Last November, the Illinois-headquartered spirits giant launched an investigation into whether its Indian business had done business according to company policy and applicable law, including the US Foreign Corrupt Practices Act (FCPA).
Paying the 100 Pipers?
A Times of India article claimed on Monday that, as a result of suspending certain business activities in India as it launched the probe, Beam’s Indian flagship brand Teacher’s had lost market share (40% to 30%) with the whiskey supplanted by Pernod Ricard’s 100 Pipers.
But responding to this claim, Beam Inc. VP of communications and PR, Paula Erickson, told BeverageDaily.com the company had “rapidly addressed activity that concerned us [in India] which had the effect of reducing commercial activity”.
“We have implemented corrective actions and new procedures, and we are now making progress ramping up our repositioning program to restore our place in the marketplace,” she said.
The most recent Nielsen data showed that Teacher’s remained the No.1 Scotch in India, Erickson added. Other Beam brands sold in India include Jim Beam, Maker’s Mark and Sauza.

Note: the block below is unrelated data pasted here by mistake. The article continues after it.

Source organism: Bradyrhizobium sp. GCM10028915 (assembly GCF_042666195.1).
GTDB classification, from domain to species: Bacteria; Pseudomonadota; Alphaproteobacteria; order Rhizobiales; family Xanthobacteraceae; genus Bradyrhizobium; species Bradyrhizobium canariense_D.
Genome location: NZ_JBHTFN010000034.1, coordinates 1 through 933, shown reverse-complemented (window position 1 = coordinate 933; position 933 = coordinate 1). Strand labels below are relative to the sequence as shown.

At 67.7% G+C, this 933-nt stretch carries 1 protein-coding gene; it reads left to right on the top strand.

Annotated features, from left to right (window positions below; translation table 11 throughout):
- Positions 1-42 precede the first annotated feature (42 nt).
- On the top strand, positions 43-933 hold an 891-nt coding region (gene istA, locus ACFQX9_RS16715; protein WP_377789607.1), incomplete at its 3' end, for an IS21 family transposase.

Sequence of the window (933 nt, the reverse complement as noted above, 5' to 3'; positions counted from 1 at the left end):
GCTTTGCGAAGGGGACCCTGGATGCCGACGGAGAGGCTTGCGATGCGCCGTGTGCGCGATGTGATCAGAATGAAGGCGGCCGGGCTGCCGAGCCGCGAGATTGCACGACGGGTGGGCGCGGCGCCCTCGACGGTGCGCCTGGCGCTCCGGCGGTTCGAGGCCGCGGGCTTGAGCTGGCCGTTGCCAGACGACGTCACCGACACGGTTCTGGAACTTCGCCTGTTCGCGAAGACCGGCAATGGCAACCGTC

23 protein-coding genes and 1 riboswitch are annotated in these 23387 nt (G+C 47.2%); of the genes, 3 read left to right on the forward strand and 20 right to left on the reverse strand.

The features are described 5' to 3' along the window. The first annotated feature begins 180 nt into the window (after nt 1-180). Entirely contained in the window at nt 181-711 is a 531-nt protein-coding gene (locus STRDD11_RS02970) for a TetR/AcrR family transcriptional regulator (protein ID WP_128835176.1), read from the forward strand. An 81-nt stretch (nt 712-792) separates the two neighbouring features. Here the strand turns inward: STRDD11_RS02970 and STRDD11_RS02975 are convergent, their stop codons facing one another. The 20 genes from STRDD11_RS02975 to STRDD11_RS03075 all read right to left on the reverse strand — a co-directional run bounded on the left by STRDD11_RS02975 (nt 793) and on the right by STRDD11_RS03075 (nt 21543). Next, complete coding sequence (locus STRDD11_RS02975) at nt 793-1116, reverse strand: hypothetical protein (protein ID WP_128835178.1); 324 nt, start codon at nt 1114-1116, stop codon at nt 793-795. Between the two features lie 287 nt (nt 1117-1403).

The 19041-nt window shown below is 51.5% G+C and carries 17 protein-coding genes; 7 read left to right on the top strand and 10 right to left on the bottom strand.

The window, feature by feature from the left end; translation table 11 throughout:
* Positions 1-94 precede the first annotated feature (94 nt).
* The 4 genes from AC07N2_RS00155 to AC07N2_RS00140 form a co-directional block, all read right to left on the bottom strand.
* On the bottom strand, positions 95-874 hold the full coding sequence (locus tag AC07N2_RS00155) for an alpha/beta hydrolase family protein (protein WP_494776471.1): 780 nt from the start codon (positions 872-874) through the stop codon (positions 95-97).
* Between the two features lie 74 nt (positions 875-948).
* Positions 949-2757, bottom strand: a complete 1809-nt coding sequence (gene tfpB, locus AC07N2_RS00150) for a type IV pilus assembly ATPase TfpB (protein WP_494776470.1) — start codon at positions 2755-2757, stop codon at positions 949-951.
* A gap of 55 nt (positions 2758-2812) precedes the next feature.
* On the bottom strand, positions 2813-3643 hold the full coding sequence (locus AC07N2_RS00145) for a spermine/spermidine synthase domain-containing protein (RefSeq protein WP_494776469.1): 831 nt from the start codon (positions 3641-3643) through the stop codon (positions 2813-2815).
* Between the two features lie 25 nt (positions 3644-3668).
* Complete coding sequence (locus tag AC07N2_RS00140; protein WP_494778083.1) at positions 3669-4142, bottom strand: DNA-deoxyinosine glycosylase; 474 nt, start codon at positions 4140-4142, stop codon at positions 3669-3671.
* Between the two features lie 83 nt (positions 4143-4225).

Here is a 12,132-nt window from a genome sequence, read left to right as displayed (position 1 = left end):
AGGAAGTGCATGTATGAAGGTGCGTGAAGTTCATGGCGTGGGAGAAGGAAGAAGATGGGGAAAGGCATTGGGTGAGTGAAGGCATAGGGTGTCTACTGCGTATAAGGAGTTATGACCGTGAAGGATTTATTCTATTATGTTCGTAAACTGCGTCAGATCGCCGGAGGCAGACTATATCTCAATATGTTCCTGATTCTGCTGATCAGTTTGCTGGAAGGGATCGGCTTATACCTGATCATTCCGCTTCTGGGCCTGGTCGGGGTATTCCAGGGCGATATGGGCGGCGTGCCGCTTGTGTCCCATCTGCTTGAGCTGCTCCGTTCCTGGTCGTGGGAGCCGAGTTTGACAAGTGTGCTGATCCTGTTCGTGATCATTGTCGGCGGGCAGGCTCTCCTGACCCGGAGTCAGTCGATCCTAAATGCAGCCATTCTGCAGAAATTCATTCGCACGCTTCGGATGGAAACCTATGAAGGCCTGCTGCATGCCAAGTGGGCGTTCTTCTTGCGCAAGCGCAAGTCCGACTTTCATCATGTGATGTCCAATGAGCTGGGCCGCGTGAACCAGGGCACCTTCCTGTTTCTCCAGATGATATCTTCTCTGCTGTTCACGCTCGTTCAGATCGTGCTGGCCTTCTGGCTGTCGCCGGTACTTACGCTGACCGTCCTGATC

Erickson refused to discuss specifics in regard to operations suspended in India, but said that Beam remained committed to India and was confident regarding the market’s long-term prospects.
Beam Inc.’s Indian business accounts for around 2% of consolidated net sales for the 12 months ending December 31 2012, and a smaller percentage of operating income.
Whispers of management change
The Times of India also quotes temporary Beam Inc. India boss Arthur Aroney as saying that the company was pursuing “corrective actions, new protocols and new management” in India, but Erickson refused to comment on the scope of the review since it was still ongoing.
Thus she also declined to respond when asked if Beam was looking for a new CEO for its Indian business – after the Times article stated that previous MD Harish Moolchandani was suspended last October – insisting that Beam company policy ruled out discussion of specific personnel matters.
Beam Inc. said in its annual report filed with the US Securities & Exchange Commission (SEC) in late February that the investigation had cost $4m in Selling, General & Administrative Expenses (SG&A) charges to date
“The ongoing conduct of the investigation and our implementation of remedial measures have had, and will likely continue to have, over the near term, a disruptive effect on our Indian business,” Beam added.